Nike’s shoe failure could cost it NBA first-choice sponsorship

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Wall Street may be pushing back the embarrassing explosion of Nike sneakers, but the famous clothing company is expected to suffer in other ways, including stiffer competition for sponsorship from player Zion Williamson when he turns pro.

Barely half a minute into Wednesday night’s game, Williamson – a Duke freshman and aspiring basketball superstar – sustained a knee sprain when his white Nike sneakers tore. Former President Obama, who was sitting next to a court, appeared to exclaim “His shoe broke,” according to television footage of the incident.

Nike shares fell 1.1% to $ 83.95 on Thursday, wiping out more than $ 1.1 billion in the company’s market cap. While analysts were skeptical that snafu would significantly reduce demand for Nike sneakers, experts say the company could still face longer-term challenges.

Nike’s rivals, who are already pouncing on its sneaker snafu on Twitter, could seek to use the viral moment to convince Williamson – one of the NBA’s top picks – to wear their clothes in place of Nike once it gets off the hook. ‘he will turn pro, experts said.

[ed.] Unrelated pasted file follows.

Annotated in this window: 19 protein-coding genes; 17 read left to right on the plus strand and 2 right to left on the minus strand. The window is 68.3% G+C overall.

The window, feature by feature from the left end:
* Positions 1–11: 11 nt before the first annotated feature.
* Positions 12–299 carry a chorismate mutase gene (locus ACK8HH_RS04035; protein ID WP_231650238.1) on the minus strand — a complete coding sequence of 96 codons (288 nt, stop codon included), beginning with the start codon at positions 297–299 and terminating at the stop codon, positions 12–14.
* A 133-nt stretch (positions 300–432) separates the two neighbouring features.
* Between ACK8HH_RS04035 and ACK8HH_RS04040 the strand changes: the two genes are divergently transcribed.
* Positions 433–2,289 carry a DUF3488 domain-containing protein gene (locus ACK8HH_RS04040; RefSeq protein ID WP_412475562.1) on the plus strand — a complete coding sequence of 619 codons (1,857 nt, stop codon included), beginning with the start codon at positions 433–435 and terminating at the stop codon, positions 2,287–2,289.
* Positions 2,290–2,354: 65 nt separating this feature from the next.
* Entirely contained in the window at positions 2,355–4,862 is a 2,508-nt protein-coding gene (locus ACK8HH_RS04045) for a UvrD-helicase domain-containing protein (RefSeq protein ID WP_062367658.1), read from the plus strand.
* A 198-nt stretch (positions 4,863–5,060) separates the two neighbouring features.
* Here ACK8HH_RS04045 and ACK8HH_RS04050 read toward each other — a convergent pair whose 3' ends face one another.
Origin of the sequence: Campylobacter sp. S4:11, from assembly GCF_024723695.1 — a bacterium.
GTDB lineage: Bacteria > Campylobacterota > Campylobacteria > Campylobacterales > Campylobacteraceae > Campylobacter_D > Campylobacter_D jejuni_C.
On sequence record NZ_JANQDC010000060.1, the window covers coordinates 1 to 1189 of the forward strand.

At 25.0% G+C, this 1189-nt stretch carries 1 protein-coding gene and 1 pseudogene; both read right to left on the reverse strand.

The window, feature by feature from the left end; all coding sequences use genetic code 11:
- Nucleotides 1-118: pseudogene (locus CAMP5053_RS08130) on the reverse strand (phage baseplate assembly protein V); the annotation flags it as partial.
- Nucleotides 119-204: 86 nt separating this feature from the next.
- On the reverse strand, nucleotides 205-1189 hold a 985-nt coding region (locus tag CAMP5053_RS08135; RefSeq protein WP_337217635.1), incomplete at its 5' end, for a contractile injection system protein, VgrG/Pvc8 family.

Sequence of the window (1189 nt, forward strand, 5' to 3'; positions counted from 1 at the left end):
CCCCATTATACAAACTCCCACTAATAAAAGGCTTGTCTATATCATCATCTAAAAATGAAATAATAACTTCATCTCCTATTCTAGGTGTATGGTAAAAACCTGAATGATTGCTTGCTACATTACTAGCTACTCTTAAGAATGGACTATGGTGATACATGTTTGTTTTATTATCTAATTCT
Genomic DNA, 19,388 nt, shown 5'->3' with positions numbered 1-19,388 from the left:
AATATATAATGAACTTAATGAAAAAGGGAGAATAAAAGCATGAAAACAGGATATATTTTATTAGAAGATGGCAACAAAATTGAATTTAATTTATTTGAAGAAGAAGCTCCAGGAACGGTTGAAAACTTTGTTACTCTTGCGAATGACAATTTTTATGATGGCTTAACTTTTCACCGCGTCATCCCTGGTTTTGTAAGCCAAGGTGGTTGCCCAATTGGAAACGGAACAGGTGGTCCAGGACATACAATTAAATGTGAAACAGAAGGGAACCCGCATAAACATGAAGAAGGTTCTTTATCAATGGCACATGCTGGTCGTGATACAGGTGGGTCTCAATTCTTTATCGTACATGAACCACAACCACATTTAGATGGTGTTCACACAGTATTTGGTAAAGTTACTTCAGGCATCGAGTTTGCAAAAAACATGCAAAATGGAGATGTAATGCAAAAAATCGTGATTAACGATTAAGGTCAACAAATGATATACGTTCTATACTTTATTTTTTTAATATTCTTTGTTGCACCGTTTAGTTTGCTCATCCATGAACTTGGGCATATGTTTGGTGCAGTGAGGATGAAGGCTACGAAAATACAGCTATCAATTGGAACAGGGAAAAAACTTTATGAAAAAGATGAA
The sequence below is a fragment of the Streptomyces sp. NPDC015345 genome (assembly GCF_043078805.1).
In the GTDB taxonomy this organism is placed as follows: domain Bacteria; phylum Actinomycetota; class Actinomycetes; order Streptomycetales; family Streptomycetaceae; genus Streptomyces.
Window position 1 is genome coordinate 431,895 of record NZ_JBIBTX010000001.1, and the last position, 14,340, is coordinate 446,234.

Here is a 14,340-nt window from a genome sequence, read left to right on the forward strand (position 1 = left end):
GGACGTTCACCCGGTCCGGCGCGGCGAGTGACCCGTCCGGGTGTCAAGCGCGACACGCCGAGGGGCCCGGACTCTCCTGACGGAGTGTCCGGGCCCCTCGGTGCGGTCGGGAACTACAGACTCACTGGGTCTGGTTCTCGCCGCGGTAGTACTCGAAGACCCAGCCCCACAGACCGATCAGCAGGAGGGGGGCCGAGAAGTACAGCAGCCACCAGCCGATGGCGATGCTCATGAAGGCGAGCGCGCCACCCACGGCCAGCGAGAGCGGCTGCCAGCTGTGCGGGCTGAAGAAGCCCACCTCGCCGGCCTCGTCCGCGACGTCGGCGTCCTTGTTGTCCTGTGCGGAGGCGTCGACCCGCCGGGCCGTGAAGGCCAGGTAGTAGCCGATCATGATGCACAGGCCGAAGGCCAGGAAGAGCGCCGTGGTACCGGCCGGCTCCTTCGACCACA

“Money is the most important consideration, along with your belief in the product – and it might not be in Nike’s corner right now,” said sports lawyer Daniel Wallach.

Nike could also face litigation following Williamson’s famous crash in the Duke-North Carolina game on Wednesday night. But that will depend on whether forward Duke’s 2019 NBA manager status is affected by his injuries, which have so far been diagnosed as minor.

“If he’s able to come back in the next game, or soon enough, then this will all be gone,” Wallach said. But if the injury were to turn out to be more serious, then “this is a quintessential liability lawsuit,” Wallach said.

Nike products have been torn apart in the field before, but the one that hurt Williamson has been heard across the country. It didn’t help that the shoe came off as cameras zoomed in on the 6-foot-7 player, giving millions of fans a close-up view of Williamson’s pained grimace, as well as the failing shoe.

Superstar Duke, set to apply for the NBA draft this summer, “progressing as planned”, his team tweeted.

The Portland, Oregon-based company released a mea culpa, stating that “the quality and performance of our products is of the utmost importance. Although this is an isolated event, we are working to identify the problem. “

“That wouldn’t have happened in the Pumas,” the rival shoe company tweeted Wednesday night, before deleting it 90 minutes later.

“I’m sure Nike is going to get Williamson’s shoe and do their due diligence with the equipment guys and trace it back to the factory,” sports marketing consultant Joe Favorito told The Post.

Other high profile Nike product failures include:

The players’ shirts collapsed on the pitch at the start of the 2017 season – the first year of Nike’s eight-year contract as the league’s official uniform supplier.

Philadelphia 76ers goalie Tony Wroten lost the sole of his Air Jordan 10 in a 2014 game, while LA Clippers forward Blake Griffin suffered a huge hole in his Nike during a a 2012 game.



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